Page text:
Going Old School
If you’ve been following our Radar Rod Shop 1966 El Camino project you have seen the car undergo quite a transformation. And the day has finally come that we can say it is finished and ready for a new home. There is nothing left for us to do to this outstanding Chevy and we couldn’t be happier with the results. From the front bumper to the back taillights, the ’66 is quite the looker.
Sure, the project took longer than we would have liked, but isn’t that usually the case on these things? There is always something coming up when you’re redoing an old car, something you didn’t expect, something you wish didn’t come up and always something that increases the cost and timing of the project. But, if you have ever done one of these, then you know the ropes and you roll with it. In our case, the El Camino didn’t give us any surprises or issues that weren’t foreseen, we just didn’t rush on anything and were careful with the details.
But, let’s backup to the beginning and take a look at what the car looked like when we acquired it.
Under a lot of dirt and dust was a solid example of a second generation El Camino. The owner, Mike, was a friend known by our own Randy George for many years who had been injured in a motorcycle accident in Colorado. He had been working on the car for a few years and had added the tire set seen in the photos, plus a few other things here and there. Since his accident he could no longer work on the car so he decided it was time to pass it on to us. As hard as it was to part with the car, we could tell he was pleased it was going to good hands that would appreciate it as he had.
Mike had recently had the car repainted in a two-stage white color that was used on Harley Davidson motorcycles that looked good but needed some love (Mike has been a huge Harley guy all his life) . He had also planned on redoing the interior, but had not had the chance to do so. Interestingly, when he bought the car he had the bed sprayed with a high-quality liner coating that was still in great shape. So, overall we started with a solid car that didn’t have any major issues.
After we decided what look we wanted, we decided to tackle the interior. The first step was to have the door sills repainted so when you open the door, you see a nice, clean step going into the car.
Next, we took the El Camino over to our friends at Xtitch Auto Interiors. You may remember them from Episode 4 where we showcased their shop. They are known in our area for high-end custom hot rod interiors as well as restoration work. They did a great job laying down new paint, putting in new carpet with heat shield and jute underneath, assembling the dash with a new bezel and radio surround, installing the new retro-look Am/FM radio and under dash speaker and more. Best of all, the interior has that new car smell.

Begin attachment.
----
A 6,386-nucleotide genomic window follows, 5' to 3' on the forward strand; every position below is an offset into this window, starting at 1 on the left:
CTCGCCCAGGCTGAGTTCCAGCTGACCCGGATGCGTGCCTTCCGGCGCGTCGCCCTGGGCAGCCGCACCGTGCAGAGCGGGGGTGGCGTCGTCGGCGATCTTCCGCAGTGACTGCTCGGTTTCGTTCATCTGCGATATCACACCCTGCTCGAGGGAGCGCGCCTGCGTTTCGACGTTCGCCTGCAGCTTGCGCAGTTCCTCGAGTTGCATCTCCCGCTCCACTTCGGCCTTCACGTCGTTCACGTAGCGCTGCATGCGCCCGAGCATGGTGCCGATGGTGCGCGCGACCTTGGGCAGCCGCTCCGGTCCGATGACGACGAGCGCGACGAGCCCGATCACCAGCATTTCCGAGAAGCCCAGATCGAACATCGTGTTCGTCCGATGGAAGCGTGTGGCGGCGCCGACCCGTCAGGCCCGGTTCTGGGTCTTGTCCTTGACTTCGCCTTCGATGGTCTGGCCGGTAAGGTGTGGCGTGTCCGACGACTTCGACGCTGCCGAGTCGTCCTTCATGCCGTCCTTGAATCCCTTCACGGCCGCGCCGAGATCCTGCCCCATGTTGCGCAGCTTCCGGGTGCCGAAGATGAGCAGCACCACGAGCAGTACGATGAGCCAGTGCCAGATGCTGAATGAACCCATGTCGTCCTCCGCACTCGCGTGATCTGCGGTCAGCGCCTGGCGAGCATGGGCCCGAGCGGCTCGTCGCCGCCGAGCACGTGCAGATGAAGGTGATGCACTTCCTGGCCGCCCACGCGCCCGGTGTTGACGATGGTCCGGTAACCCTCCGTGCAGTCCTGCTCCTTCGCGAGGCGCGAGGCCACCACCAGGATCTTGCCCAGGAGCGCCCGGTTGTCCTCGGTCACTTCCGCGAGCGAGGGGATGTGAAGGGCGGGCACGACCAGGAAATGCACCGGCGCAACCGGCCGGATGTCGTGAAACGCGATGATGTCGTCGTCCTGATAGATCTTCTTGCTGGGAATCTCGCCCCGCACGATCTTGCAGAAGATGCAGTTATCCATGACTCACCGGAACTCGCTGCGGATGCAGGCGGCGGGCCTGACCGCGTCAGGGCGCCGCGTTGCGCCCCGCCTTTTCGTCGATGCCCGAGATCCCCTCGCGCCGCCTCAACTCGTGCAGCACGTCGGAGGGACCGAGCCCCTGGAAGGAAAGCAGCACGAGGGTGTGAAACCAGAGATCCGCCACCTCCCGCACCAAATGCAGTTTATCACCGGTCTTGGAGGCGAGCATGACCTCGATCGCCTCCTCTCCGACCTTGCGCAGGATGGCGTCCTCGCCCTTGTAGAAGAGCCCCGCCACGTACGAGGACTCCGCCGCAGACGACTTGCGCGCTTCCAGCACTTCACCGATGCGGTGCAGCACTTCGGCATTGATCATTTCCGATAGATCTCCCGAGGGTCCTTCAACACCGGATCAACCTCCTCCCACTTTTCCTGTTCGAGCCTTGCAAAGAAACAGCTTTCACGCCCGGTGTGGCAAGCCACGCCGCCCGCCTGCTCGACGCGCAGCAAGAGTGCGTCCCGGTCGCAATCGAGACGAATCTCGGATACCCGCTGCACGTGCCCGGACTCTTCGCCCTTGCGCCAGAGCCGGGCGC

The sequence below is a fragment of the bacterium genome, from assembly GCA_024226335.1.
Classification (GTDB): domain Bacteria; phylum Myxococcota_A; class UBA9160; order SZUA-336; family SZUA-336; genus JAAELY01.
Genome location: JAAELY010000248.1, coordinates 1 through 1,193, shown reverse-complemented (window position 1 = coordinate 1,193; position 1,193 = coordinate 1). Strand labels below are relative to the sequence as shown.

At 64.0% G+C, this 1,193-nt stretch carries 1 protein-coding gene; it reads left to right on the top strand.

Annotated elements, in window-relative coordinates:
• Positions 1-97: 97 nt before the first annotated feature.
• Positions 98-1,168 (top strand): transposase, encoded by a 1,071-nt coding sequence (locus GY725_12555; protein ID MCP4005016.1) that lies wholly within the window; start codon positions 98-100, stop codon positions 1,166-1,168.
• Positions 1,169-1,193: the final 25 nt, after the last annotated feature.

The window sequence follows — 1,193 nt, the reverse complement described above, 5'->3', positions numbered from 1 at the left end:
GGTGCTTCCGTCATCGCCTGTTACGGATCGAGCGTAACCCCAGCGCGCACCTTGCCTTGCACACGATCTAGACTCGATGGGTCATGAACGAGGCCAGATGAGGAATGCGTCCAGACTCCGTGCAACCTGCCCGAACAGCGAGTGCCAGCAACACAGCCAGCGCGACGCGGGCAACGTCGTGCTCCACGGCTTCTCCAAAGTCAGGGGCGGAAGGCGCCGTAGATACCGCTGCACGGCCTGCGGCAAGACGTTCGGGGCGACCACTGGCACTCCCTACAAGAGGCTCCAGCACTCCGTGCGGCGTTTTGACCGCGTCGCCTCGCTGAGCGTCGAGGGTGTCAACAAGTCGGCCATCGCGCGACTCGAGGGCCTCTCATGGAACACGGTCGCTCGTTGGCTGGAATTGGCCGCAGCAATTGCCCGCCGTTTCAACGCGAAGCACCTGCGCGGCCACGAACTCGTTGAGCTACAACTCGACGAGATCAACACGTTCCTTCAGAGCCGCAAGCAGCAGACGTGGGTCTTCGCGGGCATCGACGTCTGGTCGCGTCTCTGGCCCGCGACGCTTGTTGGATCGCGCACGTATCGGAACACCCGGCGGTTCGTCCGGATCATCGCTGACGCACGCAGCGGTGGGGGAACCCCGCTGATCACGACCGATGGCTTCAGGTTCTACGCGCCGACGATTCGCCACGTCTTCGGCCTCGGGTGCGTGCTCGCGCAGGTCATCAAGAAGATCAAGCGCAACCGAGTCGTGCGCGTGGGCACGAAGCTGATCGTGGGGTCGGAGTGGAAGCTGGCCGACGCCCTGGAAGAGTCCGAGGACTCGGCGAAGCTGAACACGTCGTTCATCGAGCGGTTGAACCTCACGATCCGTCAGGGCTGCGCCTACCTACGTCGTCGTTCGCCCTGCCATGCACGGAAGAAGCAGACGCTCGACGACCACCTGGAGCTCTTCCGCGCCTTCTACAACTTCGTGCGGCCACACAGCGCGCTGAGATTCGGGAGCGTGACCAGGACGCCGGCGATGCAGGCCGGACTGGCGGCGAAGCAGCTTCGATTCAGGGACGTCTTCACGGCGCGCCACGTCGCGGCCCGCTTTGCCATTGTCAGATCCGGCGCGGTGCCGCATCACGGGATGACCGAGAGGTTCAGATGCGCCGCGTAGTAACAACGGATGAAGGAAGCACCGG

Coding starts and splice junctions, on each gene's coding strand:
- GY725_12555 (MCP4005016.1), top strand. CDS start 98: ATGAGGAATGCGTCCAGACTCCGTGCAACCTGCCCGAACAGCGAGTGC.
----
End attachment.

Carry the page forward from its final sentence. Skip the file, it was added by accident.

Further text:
Once the cars cabin was finished the next step was to do something with the way things looked under the hood. As you can see, this was going to be a dirty job.
After we pulled the engine, we ran the stamp codes and found out the 350 small block was from 1971, a desirable year because of the metallurgy in the block casting. Backing up the potent engine is a Turbo 700r four speed automatic transmission. This is also a good place to mention the El Camino has been retrofitted with power front disc brakes from a 1971 Monte Carlo. So she stops just fine, which is nice given how quick she is with the powertrain setup.
As you can see below, the engine bay redo turned out very nice. Every surface has been touched and when you pop the hood, you are greeted by a very attractive layout. Everything from the new valve covers that give the engine a period correct feel to the powder coated headers looks new.
In order to give the El Camino an old school, period correct look we decided to replace the aluminum mag wheels that were on it with proper 15″ painted steelies and chrome dog dish hubcaps. White wall tires finished out the look perfectly.
There are myriad other details that we’ve done to this little ’66 El Camino, but you get the idea. This car is ready for a new owner and some serious cruising time. It’s a turn-key car. All you have to do is drive it.
For one last look at how the El Camino turned out, watch our final episode of this Radar Rod Shop build. And if you are interested in buying this little beauty, please contact me at:
Thanks to: Xtitch Auto Interiors • 2103 W. Euless Blvd., Euless, TX 76040 • 817-358-8668
Thanks to Gardner Paint and Body • 6611 Colleyville Blvd, Colleyville, TX 76034 • 817-310-0608
Thanks to B&G Muffler, Inc • 750 West Northwest Hwy, Grapevine, TX 76051 • 817-481-2298
Special thanks to Bella, the Radar Dog, for keeping us on track at the shop. Good dog!